Upgraded: Business reasons for business travel
Take this with a grain of salt the size of a Rubik’s Cube, but the U.S. Travel Association announced that research they commissioned shows that “every dollar invested in business travel generates an average $12.50 in increased revenue and $3.80 in new profits.” Slightly more specifically, “Executives cited customer meetings as having the greatest returns, approximately $15-$19.99 per dollar invested, with conference and trade show participation returns ranging from $4-$5.99 per dollar invested.” The entire report — which is based on a survey of perceptions of the impact of travel — is available here.
Upgraded: Baggage allowances on Gulf Air
This isn’t something you’ll see in North America anytime soon: Gulf Air is raising the weight limits for passengers with (complimentary!) checked baggage, effective October 1, 2009. And the increases aren’t small: +10 kg (22 lbs), in each class. That raises the total weight limits for First, Business and Economy to 50 kg, 40 kg, and 30 kg, respectively. Silver-level frequent fliers in Gulf Air’s frequent flyer program get another 15 kg; gold members get another 20 kg. Individual bags are still limited to a whopping 32kg (70 lbs) each.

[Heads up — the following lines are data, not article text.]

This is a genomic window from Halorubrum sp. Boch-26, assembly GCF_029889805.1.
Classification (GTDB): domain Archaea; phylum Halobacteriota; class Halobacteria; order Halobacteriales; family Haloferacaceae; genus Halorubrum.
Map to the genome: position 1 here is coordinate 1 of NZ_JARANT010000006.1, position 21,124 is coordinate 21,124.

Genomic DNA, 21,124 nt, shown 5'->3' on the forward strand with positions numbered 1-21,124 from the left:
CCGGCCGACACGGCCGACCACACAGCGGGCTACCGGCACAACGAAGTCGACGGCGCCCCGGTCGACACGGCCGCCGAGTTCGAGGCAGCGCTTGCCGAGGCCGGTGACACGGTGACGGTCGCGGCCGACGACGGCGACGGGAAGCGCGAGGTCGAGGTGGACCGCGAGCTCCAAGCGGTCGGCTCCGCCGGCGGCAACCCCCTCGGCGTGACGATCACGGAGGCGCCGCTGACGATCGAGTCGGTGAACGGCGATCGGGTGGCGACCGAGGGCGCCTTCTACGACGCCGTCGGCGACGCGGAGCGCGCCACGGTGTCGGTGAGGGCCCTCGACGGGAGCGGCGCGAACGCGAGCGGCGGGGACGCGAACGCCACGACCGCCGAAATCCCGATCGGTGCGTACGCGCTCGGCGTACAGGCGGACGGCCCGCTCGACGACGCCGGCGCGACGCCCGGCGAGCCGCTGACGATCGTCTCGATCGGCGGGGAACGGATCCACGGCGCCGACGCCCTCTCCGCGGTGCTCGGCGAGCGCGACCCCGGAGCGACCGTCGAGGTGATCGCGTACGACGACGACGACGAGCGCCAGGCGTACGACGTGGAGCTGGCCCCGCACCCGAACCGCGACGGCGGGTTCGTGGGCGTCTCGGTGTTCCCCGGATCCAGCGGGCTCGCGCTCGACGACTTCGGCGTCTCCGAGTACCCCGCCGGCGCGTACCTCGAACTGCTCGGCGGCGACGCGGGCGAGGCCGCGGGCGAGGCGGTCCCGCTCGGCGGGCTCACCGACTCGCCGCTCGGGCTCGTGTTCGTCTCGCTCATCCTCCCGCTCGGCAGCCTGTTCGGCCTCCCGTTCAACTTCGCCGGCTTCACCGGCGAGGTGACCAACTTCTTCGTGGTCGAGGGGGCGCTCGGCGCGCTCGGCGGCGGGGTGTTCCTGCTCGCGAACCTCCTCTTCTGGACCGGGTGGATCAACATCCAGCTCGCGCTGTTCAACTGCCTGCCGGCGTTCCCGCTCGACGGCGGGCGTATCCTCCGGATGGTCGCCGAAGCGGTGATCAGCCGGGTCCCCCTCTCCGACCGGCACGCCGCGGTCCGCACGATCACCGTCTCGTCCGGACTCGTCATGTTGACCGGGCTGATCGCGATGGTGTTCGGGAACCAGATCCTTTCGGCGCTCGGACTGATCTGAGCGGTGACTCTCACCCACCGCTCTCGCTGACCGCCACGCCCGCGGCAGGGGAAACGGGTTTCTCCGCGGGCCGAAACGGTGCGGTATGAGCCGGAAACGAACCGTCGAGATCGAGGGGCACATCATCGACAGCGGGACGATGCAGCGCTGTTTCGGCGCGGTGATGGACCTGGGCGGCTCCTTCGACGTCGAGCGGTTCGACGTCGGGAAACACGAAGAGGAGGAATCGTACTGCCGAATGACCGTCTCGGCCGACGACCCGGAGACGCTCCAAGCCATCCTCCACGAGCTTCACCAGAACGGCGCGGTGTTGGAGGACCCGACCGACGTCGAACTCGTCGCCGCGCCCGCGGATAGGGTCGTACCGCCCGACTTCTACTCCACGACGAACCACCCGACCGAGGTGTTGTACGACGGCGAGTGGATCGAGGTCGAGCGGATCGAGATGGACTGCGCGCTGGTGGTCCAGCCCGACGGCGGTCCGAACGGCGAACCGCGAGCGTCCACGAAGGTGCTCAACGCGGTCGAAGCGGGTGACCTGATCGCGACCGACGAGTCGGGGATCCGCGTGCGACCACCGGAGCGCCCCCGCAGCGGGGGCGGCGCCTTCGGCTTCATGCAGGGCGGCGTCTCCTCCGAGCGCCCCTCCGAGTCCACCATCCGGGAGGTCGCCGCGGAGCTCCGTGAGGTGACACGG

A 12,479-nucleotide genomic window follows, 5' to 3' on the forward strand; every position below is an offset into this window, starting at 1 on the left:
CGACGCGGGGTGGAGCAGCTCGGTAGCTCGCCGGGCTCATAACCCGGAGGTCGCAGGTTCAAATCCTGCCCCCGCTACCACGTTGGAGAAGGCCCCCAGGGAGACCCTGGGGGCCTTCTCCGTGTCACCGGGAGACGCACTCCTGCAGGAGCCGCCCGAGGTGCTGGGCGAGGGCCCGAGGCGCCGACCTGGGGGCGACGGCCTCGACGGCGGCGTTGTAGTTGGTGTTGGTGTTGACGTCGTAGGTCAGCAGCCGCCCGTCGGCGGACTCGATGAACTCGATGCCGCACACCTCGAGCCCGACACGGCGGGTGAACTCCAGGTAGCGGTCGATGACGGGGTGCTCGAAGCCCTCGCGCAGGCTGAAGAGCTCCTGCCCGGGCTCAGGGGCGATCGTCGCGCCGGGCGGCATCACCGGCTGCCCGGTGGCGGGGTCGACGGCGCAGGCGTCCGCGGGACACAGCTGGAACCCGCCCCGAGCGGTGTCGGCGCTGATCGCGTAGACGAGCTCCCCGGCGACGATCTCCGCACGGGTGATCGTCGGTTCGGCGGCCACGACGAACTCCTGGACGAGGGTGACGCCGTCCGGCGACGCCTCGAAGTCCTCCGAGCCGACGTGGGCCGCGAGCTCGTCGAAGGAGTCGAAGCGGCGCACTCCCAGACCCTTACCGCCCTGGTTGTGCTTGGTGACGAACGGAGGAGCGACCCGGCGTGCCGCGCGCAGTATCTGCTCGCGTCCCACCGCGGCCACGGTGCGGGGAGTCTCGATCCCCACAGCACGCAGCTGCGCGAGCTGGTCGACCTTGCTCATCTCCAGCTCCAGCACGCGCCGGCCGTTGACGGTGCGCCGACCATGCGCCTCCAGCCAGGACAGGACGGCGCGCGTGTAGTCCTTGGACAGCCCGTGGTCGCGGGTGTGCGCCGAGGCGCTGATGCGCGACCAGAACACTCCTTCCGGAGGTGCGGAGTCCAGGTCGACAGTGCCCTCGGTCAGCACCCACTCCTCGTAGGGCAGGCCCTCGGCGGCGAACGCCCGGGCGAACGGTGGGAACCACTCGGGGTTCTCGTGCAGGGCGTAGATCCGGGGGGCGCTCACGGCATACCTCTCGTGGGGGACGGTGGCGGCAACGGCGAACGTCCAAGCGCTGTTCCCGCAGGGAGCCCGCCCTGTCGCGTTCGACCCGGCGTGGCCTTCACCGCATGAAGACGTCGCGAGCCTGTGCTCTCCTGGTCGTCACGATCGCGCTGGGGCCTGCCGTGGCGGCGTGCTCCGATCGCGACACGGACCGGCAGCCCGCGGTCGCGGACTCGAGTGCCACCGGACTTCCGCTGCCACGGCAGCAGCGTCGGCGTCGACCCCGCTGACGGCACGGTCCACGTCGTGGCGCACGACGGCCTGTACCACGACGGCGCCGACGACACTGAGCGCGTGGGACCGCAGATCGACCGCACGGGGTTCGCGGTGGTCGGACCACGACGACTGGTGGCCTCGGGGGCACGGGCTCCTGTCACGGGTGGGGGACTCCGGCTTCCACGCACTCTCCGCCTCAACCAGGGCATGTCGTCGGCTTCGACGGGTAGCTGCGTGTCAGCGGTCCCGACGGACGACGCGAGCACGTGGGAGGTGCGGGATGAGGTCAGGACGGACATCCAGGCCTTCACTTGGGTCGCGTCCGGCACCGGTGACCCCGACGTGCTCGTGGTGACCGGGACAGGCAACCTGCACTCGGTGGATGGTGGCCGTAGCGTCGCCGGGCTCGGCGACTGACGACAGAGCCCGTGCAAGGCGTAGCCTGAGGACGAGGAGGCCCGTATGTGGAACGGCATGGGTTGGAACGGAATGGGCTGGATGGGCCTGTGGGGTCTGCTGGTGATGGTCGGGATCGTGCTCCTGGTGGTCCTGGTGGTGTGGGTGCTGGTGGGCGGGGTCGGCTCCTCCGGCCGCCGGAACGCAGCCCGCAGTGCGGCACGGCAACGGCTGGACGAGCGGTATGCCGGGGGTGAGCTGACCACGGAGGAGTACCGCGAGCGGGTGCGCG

Upgraded: Virgin Atlantic’s website
Sure, airline websites have been selling hotel reservations and rental cars. But now Virgin Atlantic is trying to go further by offering “add-ons” like passports and visas. Services are provided by CIBT, either via the Virgin website or call center. (Or, perhaps more accurately, centre.)
Upgraded: Paperless boarding passes at US airports
The number of airlines and airports that permit scanning boarding passes from your mobile device keeps increasing. The TSA blog compiles the who/where. Here’s the bottom line, airlines and airport codes:
Continental: IAH, DCA, EWR, BOS, AUS, SAT, CLE, LGA, LAS, SFO, ORD, LAX, SAN, FLL, TPA, PDX, PHX, CLT, MSY, RDU, MCO
Delta/Northwest: ATL, LAS, MEM, MSP, DET, SLC, CVG
Delta only: LGA
Northwest only: IND
American: ORD, SNA, LAX
Upgraded: Punishments for abusive passengers in-flight
The FAA is increasing the size of the penalties it levies against unruly passengers, like the man who “dropped his pants and exposed himself to the female passenger sitting next to him, then punched her, according to an FBI affidavit.” Good.